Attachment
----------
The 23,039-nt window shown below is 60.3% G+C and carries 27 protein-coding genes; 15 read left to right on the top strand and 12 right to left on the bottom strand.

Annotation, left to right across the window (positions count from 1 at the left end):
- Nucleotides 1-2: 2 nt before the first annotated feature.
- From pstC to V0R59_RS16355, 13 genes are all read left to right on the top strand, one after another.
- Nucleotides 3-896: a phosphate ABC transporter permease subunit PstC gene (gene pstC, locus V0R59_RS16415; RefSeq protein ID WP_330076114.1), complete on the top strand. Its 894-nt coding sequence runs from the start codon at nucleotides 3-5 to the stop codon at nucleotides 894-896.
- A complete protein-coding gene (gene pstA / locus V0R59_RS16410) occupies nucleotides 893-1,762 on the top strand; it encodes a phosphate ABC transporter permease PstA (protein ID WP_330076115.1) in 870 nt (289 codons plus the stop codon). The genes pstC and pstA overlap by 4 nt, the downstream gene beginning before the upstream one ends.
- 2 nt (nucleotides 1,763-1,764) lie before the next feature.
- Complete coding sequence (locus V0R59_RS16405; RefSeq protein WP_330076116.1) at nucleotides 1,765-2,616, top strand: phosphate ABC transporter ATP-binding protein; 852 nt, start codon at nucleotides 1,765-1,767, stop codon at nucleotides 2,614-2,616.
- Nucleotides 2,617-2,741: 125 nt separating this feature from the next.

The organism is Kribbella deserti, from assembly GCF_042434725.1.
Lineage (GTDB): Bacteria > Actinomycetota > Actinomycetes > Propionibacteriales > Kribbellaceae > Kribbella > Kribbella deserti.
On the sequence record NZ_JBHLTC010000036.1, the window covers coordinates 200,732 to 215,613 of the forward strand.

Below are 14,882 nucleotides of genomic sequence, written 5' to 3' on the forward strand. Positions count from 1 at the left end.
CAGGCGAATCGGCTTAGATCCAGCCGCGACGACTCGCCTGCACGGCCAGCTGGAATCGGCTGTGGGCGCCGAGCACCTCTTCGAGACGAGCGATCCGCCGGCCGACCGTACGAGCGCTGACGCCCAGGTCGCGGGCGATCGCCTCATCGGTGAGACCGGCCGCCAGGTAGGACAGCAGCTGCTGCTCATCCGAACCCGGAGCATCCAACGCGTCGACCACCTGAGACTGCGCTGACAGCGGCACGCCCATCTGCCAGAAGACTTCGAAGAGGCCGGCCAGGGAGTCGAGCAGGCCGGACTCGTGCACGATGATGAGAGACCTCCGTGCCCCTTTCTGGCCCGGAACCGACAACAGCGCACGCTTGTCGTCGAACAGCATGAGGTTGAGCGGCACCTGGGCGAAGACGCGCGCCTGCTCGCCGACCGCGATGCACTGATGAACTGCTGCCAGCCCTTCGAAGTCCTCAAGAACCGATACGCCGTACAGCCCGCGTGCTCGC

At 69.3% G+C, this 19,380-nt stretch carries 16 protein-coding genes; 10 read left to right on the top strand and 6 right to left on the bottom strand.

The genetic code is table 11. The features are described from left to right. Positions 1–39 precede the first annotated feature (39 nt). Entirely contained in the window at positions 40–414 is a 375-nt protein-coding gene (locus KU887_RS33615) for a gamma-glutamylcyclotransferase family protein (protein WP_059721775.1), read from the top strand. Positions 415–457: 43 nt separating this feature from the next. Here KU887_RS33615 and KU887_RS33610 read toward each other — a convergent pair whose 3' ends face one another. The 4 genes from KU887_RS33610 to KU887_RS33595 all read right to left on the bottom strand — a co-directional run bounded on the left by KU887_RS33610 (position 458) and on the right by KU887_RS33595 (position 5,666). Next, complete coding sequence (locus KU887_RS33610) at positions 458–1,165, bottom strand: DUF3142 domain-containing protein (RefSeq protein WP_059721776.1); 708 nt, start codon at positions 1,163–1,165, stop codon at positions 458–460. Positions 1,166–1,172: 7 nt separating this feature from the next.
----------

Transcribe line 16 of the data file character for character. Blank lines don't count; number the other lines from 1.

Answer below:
The genetic code is table 11. The features are described from left to right. Positions 1–39 precede the first annotated feature (39 nt). Entirely contained in the window at positions 40–414 is a 375-nt protein-coding gene (locus KU887_RS33615) for a gamma-glutamylcyclotransferase family protein (protein WP_059721775.1), read from the top strand. Positions 415–457: 43 nt separating this feature from the next. Here KU887_RS33615 and KU887_RS33610 read toward each other — a convergent pair whose 3' ends face one another. The 4 genes from KU887_RS33610 to KU887_RS33595 all read right to left on the bottom strand — a co-directional run bounded on the left by KU887_RS33610 (position 458) and on the right by KU887_RS33595 (position 5,666). Next, complete coding sequence (locus KU887_RS33610) at positions 458–1,165, bottom strand: DUF3142 domain-containing protein (RefSeq protein WP_059721776.1); 708 nt, start codon at positions 1,163–1,165, stop codon at positions 458–460. Positions 1,166–1,172: 7 nt separating this feature from the next.